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Punch line

A punch line ("punch-line" or punchline) concludes a joke; it is intended to make people laugh. It is the third and final part of the typical joke structure. It follows the introductory framing of the joke and the narrative which sets up for the punch line.

In a broader sense punch line can also refer to the unexpected and funny conclusion of any performance, situation or story.

The origin of the term is unknown. Even though the comedic formula using the classic "set-up, premise, punch line" format was well-established in Vaudeville by the beginning of the 20th century, the actual term “punch line” is first documented in the 1920s; the Merriam-Webster dictionary pegs the first use in 1921.

A linguistic interpretation of the mechanics of the punch line / response is posited by Victor Raskin in his Script-based Semantic Theory of Humor. Humor is evoked when a trigger, contained in the punch line, causes the audience to abruptly shift its understanding of the story from the primary (or more obvious) interpretation to a secondary, opposing interpretation. "The punch line is the pivot on which the joke text turns as it signals the shift between the [semantic] scripts necessary to interpret [re-interpret] the joke text." To produce the humor in the verbal joke, the two interpretations (i.e. scripts) need to be both compatible with the joke text AND opposite or incompatible with each other. Thomas R. Shultz, a psychologist, independently expands Raskin’s linguistic theory to include "two stages of incongruity: perception and resolution." He explains that "… incongruity alone is insufficient to account for the structure of humour. […] Within this framework, humour appreciation is conceptualized as a biphasic sequence involving first the discovery of incongruity followed by a resolution of the incongruity." Resolution generates laughter.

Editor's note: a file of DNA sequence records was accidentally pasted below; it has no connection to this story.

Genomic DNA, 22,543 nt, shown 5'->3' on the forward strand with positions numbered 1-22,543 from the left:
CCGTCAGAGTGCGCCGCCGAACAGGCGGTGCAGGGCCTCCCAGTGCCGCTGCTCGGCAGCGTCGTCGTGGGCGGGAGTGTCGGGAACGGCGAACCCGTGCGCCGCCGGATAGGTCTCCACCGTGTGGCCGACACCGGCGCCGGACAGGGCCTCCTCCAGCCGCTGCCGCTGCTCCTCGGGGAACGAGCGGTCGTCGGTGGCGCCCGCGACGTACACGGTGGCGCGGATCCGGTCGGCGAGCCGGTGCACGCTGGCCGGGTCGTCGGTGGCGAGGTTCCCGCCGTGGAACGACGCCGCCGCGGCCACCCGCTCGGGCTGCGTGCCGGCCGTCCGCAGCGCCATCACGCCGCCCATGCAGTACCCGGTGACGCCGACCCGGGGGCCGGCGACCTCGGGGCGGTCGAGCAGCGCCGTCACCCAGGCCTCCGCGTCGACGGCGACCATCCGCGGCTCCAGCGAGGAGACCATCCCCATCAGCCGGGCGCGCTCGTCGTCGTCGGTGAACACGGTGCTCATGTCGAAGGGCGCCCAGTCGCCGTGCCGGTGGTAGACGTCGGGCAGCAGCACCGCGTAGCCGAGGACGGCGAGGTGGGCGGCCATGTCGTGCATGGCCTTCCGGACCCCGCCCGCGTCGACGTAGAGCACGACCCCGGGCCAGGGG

There are many folk theories of how people deliver punchlines, such as punchlines being louder and of a higher pitch than the speech preceding it, and a dramatic pause before the punchline is delivered. In laboratory settings, however, none of these changes are employed at a statistically significant level in the production of humorous narratives. Rather, the pitch and loudness of the punchline are comparable to those of the ending of any narrative, humorous or not.

  • Attardo, Salvatore (2008). "A primer for the Linguistics of Humor". In Raskin, Victor. Primer of Humor Research: Humor Research 8. Berlin, New York: Mouton de Gruyter. pp. 101–156. 
  • Attardo, Salvatore (2001). Humorous Texts: A Semantic and Pragmatic Analysis. Berlin, New York: Mouton de Gruyter. p. 83. 
  • Carrell, Amy (2008). Raskin, Victor, ed. "Primer of Humor Research: Humor Research 8" (PDF). Berlin, New York: Mouton de Gruyter: 303–332. 
  • Chlopicki, W. (2005). The Linguistic Analysis of Jokes. Journal of Pragmatics. 
  • Raskin, Victor (1985). Semantic Mechanisms of Humor. Dordrecht, Boston, Lancaster: D. Reidel. 
  • Ruch, Willibald (2008). "Psychology of humor". In Raskin, Victor. Primer of Humor Research: Humor Research 8. Berlin, New York: Mouton de Gruyter. pp. 17–100. 
  • Shultz, Thomas R. (1976). "A cognitive-developmental analysis of humour". Humour and Laughter: Theory, Research and Applications. London: John Wiley: 11–36. 


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